“We were looking for Division I institutions. I’m reminded of a comment that stuck with me from maybe the first minute that I was on campus, and it was actually from [TAMUC football coach David Bailiff]. He says, ‘There ain’t nothing Division II about this place.’ That stuck with me.”

He also mentioned the desire for “like institutions” and a preference for athletic programs with football.

TAMUC is hardly the first team to make a jump to D-I out of the Lone Star Conference. Current Southland member Incarnate Word and Southland departure Abilene Christian made the leap in 2013. Tarleton State, another piece of the WAC’s resurgence, elevated last year. However, it appears that Commerce would be by far the best fit: a high student enrollment, competitive sports programs, and location right in their existing geographic footprint. And most importantly, it has a football team — one with a Division II title in 2017.

The Southland could pursue other teams from the Lone Star conference if it wants, but there are only a handful of qualified candidates left. Given that they are looking for football programs, there are just seven that remain, and the order of desired candidates would depend on the Southland’s priorities. For instance, West Texas A&M may be the strongest program of the bunch, with a student body over 10,000 and recent success in football and especially men’s basketball, but may be west of the desired geographic region. Texas A&M-Kingsville is a bit closer to home and holds an existing rivalry with Commerce (and for the love of God, please let us have “Javelinas” in Division I) but perhaps leaves a bit more to be desired in university funding and athletic strength. Angelo State appears to be somewhat of a middle ground geographically and athletically.

It’s also worth wondering if the Lone Star Conference, now down to so few football teams, may provide incentives to any schools not totally committed to the D-I jump. In Brown’s article from April, he mentioned the reluctance certain programs would have to such a move due to the political ramifications that may result, including splitting up the Lone Star Conference and damaging D-II football viability at other programs.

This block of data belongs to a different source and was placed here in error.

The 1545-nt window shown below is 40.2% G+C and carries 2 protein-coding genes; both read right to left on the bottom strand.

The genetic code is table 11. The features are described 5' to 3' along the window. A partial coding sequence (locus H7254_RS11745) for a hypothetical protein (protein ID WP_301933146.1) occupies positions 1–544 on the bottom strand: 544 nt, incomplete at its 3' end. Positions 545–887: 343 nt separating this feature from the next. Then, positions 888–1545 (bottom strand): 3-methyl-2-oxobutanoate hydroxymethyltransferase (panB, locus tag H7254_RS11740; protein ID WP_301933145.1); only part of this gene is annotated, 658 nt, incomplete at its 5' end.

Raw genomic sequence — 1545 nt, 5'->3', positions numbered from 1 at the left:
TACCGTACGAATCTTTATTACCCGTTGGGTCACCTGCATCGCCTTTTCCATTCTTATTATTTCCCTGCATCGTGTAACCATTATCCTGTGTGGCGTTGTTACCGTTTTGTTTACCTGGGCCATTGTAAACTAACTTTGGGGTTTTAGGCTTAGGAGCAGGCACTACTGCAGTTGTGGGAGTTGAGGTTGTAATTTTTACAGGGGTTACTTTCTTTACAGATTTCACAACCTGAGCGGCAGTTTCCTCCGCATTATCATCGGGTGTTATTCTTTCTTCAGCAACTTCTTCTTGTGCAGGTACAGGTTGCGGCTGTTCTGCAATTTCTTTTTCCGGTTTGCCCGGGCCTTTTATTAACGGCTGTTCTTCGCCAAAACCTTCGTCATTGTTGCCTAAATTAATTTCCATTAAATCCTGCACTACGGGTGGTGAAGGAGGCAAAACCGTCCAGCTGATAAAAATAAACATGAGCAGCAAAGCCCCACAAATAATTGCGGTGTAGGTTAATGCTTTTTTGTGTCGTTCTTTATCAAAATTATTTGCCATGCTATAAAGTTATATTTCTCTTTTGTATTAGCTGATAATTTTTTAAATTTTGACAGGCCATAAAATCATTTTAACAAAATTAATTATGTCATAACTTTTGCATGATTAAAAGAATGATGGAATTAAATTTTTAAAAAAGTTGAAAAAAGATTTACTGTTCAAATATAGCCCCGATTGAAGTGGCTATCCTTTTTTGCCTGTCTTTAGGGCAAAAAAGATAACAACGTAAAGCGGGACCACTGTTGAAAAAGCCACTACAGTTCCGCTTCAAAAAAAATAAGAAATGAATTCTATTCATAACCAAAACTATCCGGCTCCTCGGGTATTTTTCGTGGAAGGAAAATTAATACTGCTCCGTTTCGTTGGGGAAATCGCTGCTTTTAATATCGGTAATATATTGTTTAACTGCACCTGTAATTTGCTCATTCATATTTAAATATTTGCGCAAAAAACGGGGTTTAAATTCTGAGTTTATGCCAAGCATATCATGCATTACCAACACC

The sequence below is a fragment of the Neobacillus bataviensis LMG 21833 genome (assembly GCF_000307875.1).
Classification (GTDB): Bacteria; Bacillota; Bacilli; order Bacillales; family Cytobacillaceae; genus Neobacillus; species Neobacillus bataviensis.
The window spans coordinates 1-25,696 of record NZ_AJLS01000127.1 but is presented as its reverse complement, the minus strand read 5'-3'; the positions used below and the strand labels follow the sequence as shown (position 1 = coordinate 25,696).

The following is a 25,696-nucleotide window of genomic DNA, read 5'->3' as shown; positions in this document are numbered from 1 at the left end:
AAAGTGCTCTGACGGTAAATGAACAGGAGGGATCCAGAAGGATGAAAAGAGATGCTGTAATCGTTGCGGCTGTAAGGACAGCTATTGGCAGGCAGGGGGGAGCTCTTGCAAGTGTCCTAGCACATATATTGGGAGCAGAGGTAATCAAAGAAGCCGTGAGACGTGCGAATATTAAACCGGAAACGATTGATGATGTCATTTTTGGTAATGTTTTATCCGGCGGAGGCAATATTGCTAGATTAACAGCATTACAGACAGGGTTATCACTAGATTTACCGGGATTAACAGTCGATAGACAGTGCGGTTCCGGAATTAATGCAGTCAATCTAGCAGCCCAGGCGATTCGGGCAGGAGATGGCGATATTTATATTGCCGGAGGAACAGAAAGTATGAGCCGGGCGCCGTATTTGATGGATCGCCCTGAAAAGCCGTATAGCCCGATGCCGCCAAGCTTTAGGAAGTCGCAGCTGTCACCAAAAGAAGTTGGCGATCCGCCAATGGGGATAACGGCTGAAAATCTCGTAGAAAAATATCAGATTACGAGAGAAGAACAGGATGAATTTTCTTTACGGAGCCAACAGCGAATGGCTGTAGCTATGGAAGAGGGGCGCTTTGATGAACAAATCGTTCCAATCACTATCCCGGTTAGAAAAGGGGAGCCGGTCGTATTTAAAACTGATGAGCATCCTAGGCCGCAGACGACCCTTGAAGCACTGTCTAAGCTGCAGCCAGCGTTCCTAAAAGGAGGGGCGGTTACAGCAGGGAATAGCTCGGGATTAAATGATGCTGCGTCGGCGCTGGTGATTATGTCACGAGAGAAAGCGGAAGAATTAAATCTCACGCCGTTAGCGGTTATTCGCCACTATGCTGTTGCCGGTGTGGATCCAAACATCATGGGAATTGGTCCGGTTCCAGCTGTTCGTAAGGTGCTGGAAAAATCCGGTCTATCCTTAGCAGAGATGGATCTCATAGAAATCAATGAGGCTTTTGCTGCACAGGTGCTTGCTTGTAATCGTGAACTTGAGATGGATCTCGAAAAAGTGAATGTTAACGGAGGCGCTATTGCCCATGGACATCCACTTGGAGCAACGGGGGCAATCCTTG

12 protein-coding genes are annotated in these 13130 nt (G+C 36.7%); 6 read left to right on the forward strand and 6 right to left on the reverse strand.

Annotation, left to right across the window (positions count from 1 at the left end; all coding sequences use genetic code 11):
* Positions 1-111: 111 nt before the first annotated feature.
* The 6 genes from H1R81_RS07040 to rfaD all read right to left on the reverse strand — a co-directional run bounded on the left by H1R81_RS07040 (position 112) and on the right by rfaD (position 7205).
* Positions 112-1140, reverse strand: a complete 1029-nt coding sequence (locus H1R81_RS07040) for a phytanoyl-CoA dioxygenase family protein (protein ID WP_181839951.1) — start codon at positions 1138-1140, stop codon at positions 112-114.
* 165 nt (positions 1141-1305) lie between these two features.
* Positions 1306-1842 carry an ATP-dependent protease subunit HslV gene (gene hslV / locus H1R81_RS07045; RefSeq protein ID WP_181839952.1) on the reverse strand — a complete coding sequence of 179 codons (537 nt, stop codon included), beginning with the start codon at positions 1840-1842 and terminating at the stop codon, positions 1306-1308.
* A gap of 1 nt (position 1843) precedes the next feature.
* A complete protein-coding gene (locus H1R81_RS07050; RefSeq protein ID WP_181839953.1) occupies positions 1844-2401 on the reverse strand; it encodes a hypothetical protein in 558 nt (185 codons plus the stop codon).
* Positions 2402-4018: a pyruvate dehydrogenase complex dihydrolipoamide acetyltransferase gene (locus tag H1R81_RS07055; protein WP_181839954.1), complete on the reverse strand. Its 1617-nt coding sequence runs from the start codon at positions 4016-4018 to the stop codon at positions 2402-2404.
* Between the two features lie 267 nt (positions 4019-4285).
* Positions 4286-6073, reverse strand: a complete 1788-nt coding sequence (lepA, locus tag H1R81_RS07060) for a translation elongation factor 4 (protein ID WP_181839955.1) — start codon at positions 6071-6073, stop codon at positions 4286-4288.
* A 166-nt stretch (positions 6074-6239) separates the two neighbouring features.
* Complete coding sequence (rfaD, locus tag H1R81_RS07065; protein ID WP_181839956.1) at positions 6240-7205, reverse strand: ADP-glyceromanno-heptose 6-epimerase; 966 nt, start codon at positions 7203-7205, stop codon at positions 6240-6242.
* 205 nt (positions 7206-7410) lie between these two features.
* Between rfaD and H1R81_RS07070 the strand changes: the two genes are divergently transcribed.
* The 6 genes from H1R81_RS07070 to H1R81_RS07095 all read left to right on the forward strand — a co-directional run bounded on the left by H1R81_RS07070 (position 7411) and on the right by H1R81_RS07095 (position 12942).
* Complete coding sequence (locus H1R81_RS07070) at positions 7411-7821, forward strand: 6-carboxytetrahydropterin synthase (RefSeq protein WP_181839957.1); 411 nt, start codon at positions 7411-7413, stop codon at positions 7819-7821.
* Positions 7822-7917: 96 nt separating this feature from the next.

If the Southland fails to add any members within its current compact footprint, it will need to seek expansion further away. There are several Division II members in West Texas, New Mexico, Oklahoma, Arkansas, and in the gulf states further east. It could also poach from another conference that lost marquee members of its own — the Ohio Valley, who after the departures and planned departures of core members Eastern Kentucky, Belmont and Austin Peay, is now down to just eight teams of its own. Should, say, the largest remaining brand name Murray State also decide to jump ship, it could potentially become open season on the remaining smaller programs as the OVC could easily fall apart at that stage.

Of course, the exact same fate could be awaiting the Southland if it takes too long to make a move. Even with the addition of TAMUC, if other members leave the conference (Brown speculated McNeese State may be one) the Southland may be well on the road to being pulled apart by other conferences — leagues like the ASUN and Big South seem to pick up steam each year.

The consensus appears to be that no matter who else the Southland is able to pick up, if anyone, it will likely not be as highly regarded as it once was. The options out there simply won’t replace what they lost this summer. But that may not be the goal right now — simply staying alive might be enough.

Look again at the WAC. For a few seasons, it seemed like teams were flowing in and out each year. In 2012, five new schools were added; four were gone the next year. They pursued teams that may not have completely fit their profile, but eventually, they came out stronger. For the Southland to do the same, it will have to compromise. It may need to venture off the beaten path and outside their current scope.

As Brown said, “The status quo isn’t sustainable. Either [the Southland Conference] will grow or it will die.”